It’s hard to pick who first to compliment. First off, I’ll say the animation was top notch. The Walt Disney Animation Studios did an excellent job in creating a charming trip to the past and a mesmerizing world of ice. Secondly, kudos should go to Christophe Beck and Kristin Anderson-Lopez for providing music that was not only entertaining but the catchiest movie music in years. Thirdly a great job in the acting and singling by both Kristen Bell and Idina Menzel. They’re already established actors and they’ve also had musical experience but this has to be the best combined singing/acting efforts from both of them. The supporting actors were also great in their roles too including Jonathan Groff and Santino Fontana. However it’s Josh Gad that steals the show as the goofy Olaf. Finally great acting/writing efforts from Chris Buck, Jennifer Lee and Shane Morris. It was something to take Hans Christian Andersen’s The Snow Queen and turn it into an animated musical. They really delivered a winner. In fact you remember how Disney movies would give animated adaptations of children’s stories like Snow White, Cinderella, Pinocchio and The Lion King and turn them into beloved classics? I think Frozen is destined to go that same route over time.

Funny thing about Frozen is not just simply its current total success with its box office run but its lack of success when it first started. I’ve noticed on Box Office Mojo that it was only on one single theatre when it opened because it didn’t want to compete with the opening of the latest Hunger Games movie. It got better the following week when it was spread across North America and grossed $67.4 million that weekend but it was still in second to the Hunger Games by $7 million. The funny thing is while most movies came and went during the six weekends since, Frozen stuck around in the Top 3 and was even #1 on two different weekends. It was even #2 the weekend of January 31-February2nd: its eleventh weekend. Okay, the sing-along version release may have something to do with it but it just goes to show its lasting power. In fact it wasn’t until this weekend, its thirteenth, that it finally left the Top 5 and currently sits at #8 with a total gross of over $375 million.

Frozen has been the animated movie both moviegoers and fans of film alike have been waiting for all of 2013. It was definitely worth the wait because it delivers in terms of quality and entertainment value. Maybe I should go back for the sing-along version.

Movie Review: Of Gods And Men

The French/Arabic-language film Of Gods And Men doesn’t have the type of subject matter that would normally bring in a large crowd. The film is about Cicstercian Monks living in a small village in Algeria facing threats from fundamentalist terrorist groups. Nevertheless those lucky enough to see it will love it for what it is.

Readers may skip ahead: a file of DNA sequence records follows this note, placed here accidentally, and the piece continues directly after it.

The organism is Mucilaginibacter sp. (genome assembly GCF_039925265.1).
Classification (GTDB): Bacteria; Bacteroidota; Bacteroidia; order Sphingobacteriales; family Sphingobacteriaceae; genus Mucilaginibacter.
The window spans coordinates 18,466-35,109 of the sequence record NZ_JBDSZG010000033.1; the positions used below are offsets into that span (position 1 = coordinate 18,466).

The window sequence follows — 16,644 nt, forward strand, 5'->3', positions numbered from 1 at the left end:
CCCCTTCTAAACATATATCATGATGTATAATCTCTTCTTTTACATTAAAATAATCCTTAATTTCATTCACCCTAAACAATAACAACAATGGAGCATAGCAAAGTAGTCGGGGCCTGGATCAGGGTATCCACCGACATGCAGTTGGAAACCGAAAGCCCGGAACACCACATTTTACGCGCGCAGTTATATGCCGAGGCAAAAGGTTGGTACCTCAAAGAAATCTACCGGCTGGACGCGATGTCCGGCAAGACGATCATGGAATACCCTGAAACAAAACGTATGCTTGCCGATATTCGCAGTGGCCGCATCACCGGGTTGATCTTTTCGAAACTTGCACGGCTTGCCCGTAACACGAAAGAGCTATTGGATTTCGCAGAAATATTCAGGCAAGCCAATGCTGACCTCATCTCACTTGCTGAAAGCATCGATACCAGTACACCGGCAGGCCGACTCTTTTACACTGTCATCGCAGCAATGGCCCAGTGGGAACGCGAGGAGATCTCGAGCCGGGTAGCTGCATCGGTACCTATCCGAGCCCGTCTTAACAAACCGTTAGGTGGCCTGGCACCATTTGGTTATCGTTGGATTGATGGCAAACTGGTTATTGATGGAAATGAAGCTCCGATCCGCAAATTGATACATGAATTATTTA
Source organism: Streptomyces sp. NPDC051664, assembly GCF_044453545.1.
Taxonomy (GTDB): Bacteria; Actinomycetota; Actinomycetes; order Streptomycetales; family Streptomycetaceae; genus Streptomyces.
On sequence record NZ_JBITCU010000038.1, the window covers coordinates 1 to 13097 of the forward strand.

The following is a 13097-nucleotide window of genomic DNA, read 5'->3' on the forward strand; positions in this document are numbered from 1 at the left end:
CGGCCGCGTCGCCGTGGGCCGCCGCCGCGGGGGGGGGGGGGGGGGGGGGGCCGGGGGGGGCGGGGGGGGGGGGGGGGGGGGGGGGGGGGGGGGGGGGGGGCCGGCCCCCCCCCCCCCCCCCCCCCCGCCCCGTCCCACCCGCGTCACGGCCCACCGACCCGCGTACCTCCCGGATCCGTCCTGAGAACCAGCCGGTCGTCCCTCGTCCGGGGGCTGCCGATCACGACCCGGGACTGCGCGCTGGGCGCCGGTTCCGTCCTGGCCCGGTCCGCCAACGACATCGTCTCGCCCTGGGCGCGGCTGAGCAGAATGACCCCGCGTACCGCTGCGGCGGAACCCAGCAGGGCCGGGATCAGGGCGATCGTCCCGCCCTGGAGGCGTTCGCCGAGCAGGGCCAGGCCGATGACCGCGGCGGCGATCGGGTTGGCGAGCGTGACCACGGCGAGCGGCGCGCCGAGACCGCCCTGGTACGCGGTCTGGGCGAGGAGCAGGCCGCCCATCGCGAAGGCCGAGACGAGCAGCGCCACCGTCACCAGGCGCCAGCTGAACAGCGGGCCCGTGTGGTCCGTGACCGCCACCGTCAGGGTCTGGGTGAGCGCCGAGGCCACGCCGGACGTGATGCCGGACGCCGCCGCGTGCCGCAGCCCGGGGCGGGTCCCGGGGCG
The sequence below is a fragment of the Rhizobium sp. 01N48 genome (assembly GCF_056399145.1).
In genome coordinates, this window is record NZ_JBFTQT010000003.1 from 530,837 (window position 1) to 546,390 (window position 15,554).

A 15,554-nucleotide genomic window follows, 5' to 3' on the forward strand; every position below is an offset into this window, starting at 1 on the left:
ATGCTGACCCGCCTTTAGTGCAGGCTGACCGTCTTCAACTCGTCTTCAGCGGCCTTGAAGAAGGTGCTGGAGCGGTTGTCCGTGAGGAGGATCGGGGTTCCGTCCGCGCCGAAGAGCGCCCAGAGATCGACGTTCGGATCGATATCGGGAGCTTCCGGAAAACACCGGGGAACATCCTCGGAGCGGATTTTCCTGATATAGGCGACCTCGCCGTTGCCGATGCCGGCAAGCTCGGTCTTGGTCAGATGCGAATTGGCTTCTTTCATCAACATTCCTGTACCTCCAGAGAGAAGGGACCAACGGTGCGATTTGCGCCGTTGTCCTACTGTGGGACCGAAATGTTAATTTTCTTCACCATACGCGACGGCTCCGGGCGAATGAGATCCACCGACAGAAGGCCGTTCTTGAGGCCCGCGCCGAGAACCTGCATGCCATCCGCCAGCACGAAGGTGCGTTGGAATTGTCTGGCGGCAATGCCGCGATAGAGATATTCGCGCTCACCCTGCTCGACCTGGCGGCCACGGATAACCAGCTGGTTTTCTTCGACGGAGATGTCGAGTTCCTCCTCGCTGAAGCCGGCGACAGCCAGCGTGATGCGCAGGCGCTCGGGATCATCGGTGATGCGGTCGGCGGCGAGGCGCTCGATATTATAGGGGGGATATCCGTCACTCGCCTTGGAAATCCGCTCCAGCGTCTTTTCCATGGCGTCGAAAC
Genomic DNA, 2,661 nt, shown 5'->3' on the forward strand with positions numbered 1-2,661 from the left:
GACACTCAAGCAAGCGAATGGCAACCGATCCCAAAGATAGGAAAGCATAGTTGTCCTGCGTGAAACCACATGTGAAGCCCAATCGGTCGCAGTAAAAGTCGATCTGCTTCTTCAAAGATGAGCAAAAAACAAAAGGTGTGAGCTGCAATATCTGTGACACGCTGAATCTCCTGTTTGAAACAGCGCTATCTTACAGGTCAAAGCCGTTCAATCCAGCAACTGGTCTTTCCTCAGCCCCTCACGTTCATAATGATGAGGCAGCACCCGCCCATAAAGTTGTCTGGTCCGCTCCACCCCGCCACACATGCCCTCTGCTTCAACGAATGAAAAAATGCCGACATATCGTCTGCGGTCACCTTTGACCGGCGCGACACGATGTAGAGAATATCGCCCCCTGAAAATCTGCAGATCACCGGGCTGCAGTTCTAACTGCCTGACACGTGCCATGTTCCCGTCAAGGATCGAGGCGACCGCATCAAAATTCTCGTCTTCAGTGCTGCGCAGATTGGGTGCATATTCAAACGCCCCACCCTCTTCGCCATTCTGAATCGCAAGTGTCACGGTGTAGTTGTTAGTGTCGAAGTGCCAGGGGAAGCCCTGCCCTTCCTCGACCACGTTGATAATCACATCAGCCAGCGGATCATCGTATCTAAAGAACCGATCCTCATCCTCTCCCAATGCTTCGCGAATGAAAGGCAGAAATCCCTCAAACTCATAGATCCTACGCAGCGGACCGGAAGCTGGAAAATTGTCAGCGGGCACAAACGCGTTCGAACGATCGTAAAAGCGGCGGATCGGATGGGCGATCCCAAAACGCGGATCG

This film is based on an incident that happened in 1996. Seven French monks from the Algerian village of Tibhirine were found decapitated. The film focuses on the days just before they were killed. They were a group of eight monks who lived in a monastery in Tibhirine. They devoted their lives to monk rituals of gardening, distributing medical help to locals and religious devotions. They were present at the village during times of celebration and they conversed with the villagers regularly. They all did this during a time of the Algerian Civil War. Religious extremists were committing acts of brutality amongst foreigners and their own people. The pressure was felt by the monks. Christian, the leader and resident religious scholar, tells authorities they will not go. However this is hotly debated with the other monks as some fear for their own safety. Christian then gives the men time to decide whether to leave or not. News gets grimmer by the moment. They even face potential threats of their own. Authorities of the Algerian government request they leave for their lives. The villagers however convince them of how vital they are to the community. In the end, as one brother pays a visit to the monastery, they all vote to stay. Late in the night, seven of the nine are found, captured and taken away. Those would be their last minutes known to be alive.

The film has many great qualities. Its best technical quality was the cinematography as it added to the film in showcasing the landscape in its best splendor. The film was well-directed and well-written by French director Xavier Beauvois. The script he co-wrote with Etienne Comar was excellent and very no-nonsense as it cut at the heart of the monks and the village they served. As important as it was to show the events that happened leading up to the times, the script’s biggest focus was on the monks and their lives. It was more about people than events. Even the scene of the last dinner with the music of Swan Lake in the background was done with the focus on the men. 

 The biggest strength of the movie is definitely the acting. Of all performances, the two that stood out were that of Christian the leader and Luc the doctor. Lambert Wilson’s performance of Christian was excellent and the most intense. Often he said more in his scenes of silence than he did with his spoken parts. Michael Lonsdale’s performance of Luc the Doctor was the best supporting performance. There wasn’t a hint of phoniness in it.